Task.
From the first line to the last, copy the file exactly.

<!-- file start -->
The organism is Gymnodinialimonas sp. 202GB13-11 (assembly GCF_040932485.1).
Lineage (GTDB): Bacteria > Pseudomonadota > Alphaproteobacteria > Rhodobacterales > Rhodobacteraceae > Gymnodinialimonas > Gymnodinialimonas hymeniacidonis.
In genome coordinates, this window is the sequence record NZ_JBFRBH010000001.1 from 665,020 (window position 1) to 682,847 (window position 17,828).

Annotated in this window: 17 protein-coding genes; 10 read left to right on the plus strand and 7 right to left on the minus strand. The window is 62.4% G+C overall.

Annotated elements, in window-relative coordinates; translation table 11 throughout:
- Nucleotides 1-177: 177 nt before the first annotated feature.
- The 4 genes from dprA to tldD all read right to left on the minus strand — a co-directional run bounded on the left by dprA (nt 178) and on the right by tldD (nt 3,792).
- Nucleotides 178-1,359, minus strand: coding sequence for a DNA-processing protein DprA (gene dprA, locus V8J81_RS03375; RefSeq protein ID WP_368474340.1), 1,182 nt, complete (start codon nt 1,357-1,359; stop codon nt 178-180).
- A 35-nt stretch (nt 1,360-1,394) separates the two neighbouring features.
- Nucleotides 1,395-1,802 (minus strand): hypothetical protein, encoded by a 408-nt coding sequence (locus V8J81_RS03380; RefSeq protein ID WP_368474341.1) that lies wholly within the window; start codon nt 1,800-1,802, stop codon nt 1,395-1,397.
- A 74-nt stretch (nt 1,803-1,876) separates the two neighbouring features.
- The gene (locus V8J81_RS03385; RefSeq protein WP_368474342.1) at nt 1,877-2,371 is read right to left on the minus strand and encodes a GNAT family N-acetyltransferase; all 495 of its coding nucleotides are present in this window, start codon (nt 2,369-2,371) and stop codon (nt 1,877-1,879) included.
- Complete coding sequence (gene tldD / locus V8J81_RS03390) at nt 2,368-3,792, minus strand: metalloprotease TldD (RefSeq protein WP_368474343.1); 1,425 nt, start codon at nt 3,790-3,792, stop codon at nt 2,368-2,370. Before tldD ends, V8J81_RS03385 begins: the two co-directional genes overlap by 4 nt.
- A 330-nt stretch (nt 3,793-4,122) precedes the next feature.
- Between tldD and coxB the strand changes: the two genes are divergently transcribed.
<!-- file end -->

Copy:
The organism is Gymnodinialimonas sp. 202GB13-11 (assembly GCF_040932485.1).
Lineage (GTDB): Bacteria > Pseudomonadota > Alphaproteobacteria > Rhodobacterales > Rhodobacteraceae > Gymnodinialimonas > Gymnodinialimonas hymeniacidonis.
In genome coordinates, this window is the sequence record NZ_JBFRBH010000001.1 from 665,020 (window position 1) to 682,847 (window position 17,828).

Annotated in this window: 17 protein-coding genes; 10 read left to right on the plus strand and 7 right to left on the minus strand. The window is 62.4% G+C overall.

Annotated elements, in window-relative coordinates; translation table 11 throughout:
- Nucleotides 1-177: 177 nt before the first annotated feature.
- The 4 genes from dprA to tldD all read right to left on the minus strand — a co-directional run bounded on the left by dprA (nt 178) and on the right by tldD (nt 3,792).
- Nucleotides 178-1,359, minus strand: coding sequence for a DNA-processing protein DprA (gene dprA, locus V8J81_RS03375; RefSeq protein ID WP_368474340.1), 1,182 nt, complete (start codon nt 1,357-1,359; stop codon nt 178-180).
- A 35-nt stretch (nt 1,360-1,394) separates the two neighbouring features.
- Nucleotides 1,395-1,802 (minus strand): hypothetical protein, encoded by a 408-nt coding sequence (locus V8J81_RS03380; RefSeq protein ID WP_368474341.1) that lies wholly within the window; start codon nt 1,800-1,802, stop codon nt 1,395-1,397.
- A 74-nt stretch (nt 1,803-1,876) separates the two neighbouring features.
- The gene (locus V8J81_RS03385; RefSeq protein WP_368474342.1) at nt 1,877-2,371 is read right to left on the minus strand and encodes a GNAT family N-acetyltransferase; all 495 of its coding nucleotides are present in this window, start codon (nt 2,369-2,371) and stop codon (nt 1,877-1,879) included.
- Complete coding sequence (gene tldD / locus V8J81_RS03390) at nt 2,368-3,792, minus strand: metalloprotease TldD (RefSeq protein WP_368474343.1); 1,425 nt, start codon at nt 3,790-3,792, stop codon at nt 2,368-2,370. Before tldD ends, V8J81_RS03385 begins: the two co-directional genes overlap by 4 nt.
- A 330-nt stretch (nt 3,793-4,122) precedes the next feature.
- Between tldD and coxB the strand changes: the two genes are divergently transcribed.